The accompanying tables compare the Carter-Reagan cash-basis and GAAP budgets during those years using both nominal and 1984 dollars. (comparative figures in this article are in 1984 constant dollars.)

 

In 1980, the last full year that Mr. Carter controlled the budget, while the cash-basis deficit totaled $93.5 billion, the estimated GAAP deficit for that same year was a staggering $408.3 billion. Meanwhile, four years later, while Ronald Reagan was taking the heat for increasing the cash-basis deficit to $185.3 billion, the estimated GAAP deficit stood at $333.4 billion, a deficit reduction of nearly $75 billion from carter's 1980 level. Furthermore, Mr. Carter's total estimated GAAP deficits over the 1977-80 period were $56.5 billion higher than Mr. Reagan's total for 1981-84.

 

A significant portion of Mr. Reagan's cash-basis deficits is actually the liquidation of liabilities incurred by the Carter ad· ministration, but whose costs were not recorded at that time because of the cash-basis system. In addition, the GAAP deficits tell us that President Reagan has spent proportionately more in his budgets on capital items whose benefit should be amortized over future fiscal periods. conversely, President Carter spent proportionately more on items that were consumed immediately, providing no benefit to future periods. As a result, President Reagan, who has significantly reduced the growth of federal outlays as demonstrated by GAAP. is being blamed for a cash-basis debt that is largely the result of spending decisions made by Jimmy Carter.

 

The bottom line, however, is that GAAP shows us serious and dangerous flaws in the federal government's reliance on cash-basis budgets that will not be cured by line-item vetoes, a balanced-budget amendment or tax increases. Cash-basis budgeting is the same system that led to the financial collapse of New York City in 1974. The fatal flaws in the cash-basis system were so apparent to the federal government at that time that it required New York City to adopt GAAP accounting as one of the conditions for a federal bailout.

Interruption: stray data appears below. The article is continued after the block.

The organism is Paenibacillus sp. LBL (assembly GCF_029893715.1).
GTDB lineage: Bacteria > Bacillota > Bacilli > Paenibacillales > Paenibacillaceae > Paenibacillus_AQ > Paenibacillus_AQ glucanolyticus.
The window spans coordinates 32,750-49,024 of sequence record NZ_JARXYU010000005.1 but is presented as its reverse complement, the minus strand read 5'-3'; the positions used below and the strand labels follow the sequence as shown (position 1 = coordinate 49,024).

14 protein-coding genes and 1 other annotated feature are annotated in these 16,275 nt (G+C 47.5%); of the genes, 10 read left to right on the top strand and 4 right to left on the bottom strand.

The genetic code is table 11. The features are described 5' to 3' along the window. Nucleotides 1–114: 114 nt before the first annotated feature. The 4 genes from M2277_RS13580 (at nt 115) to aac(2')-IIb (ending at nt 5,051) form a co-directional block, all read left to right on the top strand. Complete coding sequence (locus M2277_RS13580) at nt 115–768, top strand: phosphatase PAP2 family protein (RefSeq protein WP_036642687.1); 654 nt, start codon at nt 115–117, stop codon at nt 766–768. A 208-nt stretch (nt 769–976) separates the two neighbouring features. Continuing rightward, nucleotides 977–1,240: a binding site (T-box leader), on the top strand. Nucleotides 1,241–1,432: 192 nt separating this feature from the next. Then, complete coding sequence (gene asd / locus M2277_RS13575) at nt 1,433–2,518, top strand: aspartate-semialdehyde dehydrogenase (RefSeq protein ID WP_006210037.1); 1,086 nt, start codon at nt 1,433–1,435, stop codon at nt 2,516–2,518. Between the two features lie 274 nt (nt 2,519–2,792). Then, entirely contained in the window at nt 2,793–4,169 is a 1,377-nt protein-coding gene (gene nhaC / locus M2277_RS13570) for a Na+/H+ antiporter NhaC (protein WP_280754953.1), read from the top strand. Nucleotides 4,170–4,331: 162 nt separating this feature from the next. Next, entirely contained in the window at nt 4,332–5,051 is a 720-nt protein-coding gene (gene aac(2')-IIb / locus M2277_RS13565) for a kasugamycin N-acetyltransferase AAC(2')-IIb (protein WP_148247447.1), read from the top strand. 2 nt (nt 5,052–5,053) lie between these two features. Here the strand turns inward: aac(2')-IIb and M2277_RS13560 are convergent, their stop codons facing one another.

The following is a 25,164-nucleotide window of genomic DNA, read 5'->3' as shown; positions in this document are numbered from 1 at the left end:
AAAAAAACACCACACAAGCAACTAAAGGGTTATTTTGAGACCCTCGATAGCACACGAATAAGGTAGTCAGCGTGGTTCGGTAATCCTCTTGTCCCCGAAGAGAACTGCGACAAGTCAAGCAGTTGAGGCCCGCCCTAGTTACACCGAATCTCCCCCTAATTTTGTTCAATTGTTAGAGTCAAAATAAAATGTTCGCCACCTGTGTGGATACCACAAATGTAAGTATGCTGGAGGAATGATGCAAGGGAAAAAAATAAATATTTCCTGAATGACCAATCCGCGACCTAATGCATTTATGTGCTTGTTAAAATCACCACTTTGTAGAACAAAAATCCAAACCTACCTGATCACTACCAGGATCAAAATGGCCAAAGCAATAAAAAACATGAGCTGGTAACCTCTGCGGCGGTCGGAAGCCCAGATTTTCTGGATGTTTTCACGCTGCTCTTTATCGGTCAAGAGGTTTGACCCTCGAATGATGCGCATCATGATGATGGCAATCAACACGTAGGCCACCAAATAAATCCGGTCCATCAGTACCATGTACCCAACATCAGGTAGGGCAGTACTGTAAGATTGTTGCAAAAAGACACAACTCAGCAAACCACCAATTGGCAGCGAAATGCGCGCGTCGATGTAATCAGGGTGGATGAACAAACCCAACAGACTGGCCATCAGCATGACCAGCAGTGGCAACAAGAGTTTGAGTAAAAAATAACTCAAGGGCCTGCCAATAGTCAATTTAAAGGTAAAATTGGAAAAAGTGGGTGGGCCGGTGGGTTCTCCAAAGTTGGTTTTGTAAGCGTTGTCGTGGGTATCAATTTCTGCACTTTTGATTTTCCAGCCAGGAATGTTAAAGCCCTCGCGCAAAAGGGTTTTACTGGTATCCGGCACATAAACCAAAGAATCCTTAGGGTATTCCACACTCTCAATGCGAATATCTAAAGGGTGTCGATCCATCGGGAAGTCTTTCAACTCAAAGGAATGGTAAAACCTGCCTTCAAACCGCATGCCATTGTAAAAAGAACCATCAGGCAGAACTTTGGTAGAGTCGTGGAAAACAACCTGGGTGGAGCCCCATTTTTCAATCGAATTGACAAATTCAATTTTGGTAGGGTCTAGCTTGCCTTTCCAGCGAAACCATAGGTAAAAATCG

At long last, Congress is beginning to· recognize the danger of sloppy federal accounting and financial management practices. In August, I introduced bipartisan legislation with 56 co-sponsors to create the Office of a Chief Financial Officer of the United States. Among the duties of the CFO would be producing the budget for the U.S. using GAAP.

 

Even though GAAP budgeting shows that the president is making progress on deficit reduction, he has been reluctant to support the adoption of a budgeting system that would recognize a doubling of our debt through its more accurate reflection of all government liabilities. But that was before black Monday.

 

It is time for the president to help put economic reality on the books. If the president and Congress retreat to their caves and ignore the truth of the budget, the bears on Wall Street may come out of hibernation on a full-time basis.

 

This Article was Originally Published in The Wall Street Journal